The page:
Biden Caught Lying About Gun Rights, Gets Fact-Checked By Real Investigators

( Claim: During the signing ceremony for police reforms on Wednesday, President Joe Biden once again reiterated his claim that the Second Amendment did not enable early Americans to purchase cannons.
Verdict: False.
When Joe Biden previously stated that the acquisition of cannons was barred under the Second Amendment, The Washington Post rated his statement as “false” and awarded him four Pinocchios.

Biden had made the same assertion, saying that the Second Amendment prohibited individuals from purchasing cannons.

The know-nothing President said that “from the very beginning, the Second Amendment didn’t say you can own any gun you want, big as you want. You couldn’t buy a cannon, in fact, when the Second Amendment passed.

Biden frequently emphasizes his conviction that the Second Amendment is not “absolute” when he makes this argument, and he supports measures for gun regulation by declaring, “This doesn’t violate anybody’s Second Amendment right. There has been no infringement on the rights guaranteed by the Second Amendment.”

The president stated that a ban on so-called “assault weapons” would “not have a detrimental impact on the Second Amendment.”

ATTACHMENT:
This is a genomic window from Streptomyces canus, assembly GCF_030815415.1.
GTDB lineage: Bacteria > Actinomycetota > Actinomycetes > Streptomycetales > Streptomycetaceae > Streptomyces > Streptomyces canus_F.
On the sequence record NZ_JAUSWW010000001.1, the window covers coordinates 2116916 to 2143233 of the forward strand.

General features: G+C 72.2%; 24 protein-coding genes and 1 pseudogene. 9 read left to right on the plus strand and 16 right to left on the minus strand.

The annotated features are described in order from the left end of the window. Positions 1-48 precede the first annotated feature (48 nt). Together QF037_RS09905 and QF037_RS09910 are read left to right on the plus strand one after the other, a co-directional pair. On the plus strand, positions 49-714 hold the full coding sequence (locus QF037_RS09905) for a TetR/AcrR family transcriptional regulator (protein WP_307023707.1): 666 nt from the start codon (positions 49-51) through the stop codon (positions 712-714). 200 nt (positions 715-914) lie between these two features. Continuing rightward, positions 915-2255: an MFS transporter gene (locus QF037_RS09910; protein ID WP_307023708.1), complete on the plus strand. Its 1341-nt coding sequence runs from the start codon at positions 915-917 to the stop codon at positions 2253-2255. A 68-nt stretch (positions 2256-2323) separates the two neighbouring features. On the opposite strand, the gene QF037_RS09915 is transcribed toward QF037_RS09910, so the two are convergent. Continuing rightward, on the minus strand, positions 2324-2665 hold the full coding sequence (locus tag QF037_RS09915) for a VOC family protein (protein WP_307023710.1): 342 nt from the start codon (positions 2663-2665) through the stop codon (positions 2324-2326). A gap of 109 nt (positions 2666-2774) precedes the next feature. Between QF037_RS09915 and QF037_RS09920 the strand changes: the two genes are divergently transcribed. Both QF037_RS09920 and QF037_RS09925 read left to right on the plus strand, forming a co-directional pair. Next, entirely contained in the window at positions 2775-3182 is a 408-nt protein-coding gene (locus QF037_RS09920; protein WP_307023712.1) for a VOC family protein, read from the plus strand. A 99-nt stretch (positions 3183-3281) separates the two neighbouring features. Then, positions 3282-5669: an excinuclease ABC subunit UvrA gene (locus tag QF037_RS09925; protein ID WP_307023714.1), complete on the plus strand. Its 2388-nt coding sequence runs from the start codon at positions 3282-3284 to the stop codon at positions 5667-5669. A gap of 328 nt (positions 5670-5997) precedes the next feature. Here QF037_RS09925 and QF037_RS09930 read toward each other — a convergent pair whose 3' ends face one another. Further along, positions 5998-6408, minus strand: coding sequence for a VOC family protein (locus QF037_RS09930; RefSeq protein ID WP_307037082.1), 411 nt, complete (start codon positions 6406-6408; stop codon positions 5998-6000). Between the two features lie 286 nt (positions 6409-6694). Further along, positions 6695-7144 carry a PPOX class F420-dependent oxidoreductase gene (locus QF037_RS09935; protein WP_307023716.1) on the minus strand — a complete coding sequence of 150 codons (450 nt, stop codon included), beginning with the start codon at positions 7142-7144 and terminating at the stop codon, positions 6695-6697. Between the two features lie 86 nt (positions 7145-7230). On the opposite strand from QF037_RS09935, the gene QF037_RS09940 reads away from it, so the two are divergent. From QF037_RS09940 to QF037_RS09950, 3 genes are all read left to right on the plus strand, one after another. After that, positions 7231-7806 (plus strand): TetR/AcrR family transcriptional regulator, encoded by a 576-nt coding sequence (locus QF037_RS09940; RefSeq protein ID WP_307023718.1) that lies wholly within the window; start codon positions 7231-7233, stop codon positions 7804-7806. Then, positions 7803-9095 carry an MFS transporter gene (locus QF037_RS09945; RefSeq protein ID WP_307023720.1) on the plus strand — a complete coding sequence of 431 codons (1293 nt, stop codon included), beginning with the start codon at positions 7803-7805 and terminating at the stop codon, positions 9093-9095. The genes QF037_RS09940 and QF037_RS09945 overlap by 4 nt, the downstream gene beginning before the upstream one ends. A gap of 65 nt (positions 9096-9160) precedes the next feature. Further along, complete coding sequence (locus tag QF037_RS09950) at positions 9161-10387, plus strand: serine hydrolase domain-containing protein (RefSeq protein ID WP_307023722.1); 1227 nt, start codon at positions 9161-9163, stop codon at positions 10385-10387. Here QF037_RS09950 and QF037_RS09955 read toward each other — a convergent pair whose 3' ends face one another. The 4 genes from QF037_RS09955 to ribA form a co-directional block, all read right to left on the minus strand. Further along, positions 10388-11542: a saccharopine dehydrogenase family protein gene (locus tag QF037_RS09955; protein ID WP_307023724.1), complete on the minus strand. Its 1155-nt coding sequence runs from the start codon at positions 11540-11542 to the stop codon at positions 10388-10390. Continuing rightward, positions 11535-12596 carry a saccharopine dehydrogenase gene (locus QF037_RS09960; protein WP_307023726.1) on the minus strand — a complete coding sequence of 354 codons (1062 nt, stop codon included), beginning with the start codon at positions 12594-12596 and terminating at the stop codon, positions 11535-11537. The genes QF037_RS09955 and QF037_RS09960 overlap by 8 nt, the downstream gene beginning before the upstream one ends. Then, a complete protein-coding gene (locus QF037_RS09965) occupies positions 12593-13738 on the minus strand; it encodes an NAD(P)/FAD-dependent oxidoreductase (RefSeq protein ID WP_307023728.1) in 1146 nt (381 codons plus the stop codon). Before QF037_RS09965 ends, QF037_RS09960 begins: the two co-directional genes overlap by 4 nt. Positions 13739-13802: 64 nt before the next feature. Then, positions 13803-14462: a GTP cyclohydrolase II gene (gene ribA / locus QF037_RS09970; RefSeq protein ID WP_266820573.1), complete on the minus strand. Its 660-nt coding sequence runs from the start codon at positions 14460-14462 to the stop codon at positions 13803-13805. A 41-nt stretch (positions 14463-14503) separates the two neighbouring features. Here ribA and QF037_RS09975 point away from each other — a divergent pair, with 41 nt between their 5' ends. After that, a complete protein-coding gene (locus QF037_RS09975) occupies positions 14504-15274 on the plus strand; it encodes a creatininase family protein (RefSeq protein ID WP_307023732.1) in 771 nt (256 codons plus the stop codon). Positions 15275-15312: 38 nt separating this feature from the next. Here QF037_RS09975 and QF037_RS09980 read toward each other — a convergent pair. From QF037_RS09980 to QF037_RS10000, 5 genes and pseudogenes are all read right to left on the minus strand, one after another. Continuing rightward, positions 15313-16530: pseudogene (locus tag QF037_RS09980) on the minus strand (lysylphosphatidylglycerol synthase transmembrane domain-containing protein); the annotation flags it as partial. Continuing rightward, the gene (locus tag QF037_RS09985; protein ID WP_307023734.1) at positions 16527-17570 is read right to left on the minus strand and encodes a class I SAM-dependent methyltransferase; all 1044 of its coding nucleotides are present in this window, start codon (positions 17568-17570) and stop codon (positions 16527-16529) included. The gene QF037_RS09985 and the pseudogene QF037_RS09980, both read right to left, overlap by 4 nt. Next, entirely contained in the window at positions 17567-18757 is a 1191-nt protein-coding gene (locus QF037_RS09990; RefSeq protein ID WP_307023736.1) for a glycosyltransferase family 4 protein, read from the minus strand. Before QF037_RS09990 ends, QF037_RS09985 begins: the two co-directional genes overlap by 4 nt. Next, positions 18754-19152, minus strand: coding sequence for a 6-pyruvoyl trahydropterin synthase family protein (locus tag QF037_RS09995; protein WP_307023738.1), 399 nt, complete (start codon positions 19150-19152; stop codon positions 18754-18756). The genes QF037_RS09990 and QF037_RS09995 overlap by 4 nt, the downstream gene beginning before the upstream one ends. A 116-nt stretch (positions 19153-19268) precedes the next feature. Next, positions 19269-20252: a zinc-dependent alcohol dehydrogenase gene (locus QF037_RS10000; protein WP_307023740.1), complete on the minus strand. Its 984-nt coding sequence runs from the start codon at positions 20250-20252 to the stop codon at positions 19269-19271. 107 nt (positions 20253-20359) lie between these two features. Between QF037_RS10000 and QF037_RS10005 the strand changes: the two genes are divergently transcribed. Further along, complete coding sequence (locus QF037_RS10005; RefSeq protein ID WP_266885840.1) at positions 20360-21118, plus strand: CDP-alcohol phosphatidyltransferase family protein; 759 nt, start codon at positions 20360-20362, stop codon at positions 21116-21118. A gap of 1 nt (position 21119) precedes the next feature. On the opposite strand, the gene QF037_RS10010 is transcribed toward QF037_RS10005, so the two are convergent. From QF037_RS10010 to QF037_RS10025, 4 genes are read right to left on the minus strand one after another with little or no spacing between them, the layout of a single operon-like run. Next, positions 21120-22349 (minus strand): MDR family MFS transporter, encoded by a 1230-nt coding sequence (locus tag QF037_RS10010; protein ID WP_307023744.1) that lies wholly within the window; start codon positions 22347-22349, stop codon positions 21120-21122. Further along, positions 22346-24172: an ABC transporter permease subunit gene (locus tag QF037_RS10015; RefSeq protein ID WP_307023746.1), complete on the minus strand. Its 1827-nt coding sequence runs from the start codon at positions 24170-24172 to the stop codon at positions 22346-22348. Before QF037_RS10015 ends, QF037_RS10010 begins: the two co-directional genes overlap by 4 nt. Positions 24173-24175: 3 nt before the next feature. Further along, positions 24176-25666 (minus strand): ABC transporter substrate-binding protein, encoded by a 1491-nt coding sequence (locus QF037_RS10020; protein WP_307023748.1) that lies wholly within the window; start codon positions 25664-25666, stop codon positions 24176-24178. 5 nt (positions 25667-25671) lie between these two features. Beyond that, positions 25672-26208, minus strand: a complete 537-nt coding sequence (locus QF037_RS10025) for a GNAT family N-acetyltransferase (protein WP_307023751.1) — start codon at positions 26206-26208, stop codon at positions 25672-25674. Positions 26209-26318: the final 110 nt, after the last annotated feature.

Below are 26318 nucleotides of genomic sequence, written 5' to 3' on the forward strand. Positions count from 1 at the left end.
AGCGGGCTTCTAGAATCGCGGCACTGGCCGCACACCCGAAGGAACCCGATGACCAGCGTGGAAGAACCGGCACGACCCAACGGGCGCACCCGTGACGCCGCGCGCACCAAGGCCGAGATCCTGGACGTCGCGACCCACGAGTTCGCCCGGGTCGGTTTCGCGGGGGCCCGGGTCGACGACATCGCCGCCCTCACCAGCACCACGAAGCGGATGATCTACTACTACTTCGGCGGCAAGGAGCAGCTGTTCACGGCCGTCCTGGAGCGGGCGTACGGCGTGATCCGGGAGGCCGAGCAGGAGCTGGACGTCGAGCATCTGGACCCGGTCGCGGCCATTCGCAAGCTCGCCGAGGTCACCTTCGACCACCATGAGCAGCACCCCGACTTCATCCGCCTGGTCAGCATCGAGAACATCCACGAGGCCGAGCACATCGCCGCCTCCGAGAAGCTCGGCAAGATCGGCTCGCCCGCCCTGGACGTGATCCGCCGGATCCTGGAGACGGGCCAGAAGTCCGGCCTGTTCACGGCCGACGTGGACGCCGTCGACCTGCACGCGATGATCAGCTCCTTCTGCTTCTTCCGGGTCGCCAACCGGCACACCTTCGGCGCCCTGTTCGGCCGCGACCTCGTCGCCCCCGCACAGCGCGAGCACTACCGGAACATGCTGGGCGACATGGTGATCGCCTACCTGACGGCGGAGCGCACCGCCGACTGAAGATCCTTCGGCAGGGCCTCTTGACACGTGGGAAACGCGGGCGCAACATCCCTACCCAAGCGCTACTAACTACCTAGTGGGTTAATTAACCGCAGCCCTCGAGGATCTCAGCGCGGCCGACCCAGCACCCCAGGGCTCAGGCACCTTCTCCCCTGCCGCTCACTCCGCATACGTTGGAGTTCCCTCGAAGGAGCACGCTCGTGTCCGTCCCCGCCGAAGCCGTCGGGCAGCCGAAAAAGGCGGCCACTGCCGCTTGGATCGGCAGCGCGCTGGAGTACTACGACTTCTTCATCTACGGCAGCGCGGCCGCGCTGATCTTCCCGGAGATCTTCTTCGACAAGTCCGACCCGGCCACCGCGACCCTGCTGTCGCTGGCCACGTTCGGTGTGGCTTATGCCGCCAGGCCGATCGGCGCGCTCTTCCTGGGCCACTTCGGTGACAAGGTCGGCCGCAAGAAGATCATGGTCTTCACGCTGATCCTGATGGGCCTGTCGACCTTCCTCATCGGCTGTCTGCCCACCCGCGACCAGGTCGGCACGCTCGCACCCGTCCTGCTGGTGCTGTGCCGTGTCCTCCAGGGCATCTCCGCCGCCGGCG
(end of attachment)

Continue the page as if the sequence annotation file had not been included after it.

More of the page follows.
And he also, again, referenced the acquisition of cannons.

Julie Anne Sweet, head of military studies at Baylor University, replied to Biden’s assertion by telling PolitiFact that it seems exceedingly improbable that there were limits on the private ownership of cannons.

Often critics will cite the available gun technology when the constitution was written. They often describe the single shot musket which was “extremely inaccurate.”
Michael Moore is obsessed with “bullets” as a component of his anti-gun argument, which were not developed until the 19th century. He says this as if “bore” was not lethal. He is as incorrect as Biden.

Brown Bess Muskets were issued as regular issue to members of the British Army about the middle of the 18th century. The capabilities of the weapon, as well as its expected performance, have been evaluated via the use of computer modeling and range experiments conducted using a technical replica of the Brown Bess. According to the findings of the study, the Brown Bess musket was an effective killing tool at the ranges at which the enemy was typically engaged. Even if bone was struck, a single shot fired at a distance of 150 yards had the potential to pierce at least two troops. The shot was able to readily penetrate the armour of the day, which consisted of shields made of wood, leather, and occasionally steel, and layers of clothes made of wool. It was discovered that the shot easily bent when it made contact with metal targets. When shot horizontally, the weapon had a range of 202 meters, although its maximum range was around 1200 meters.

One might even say that these were very lethal “hand cannons.”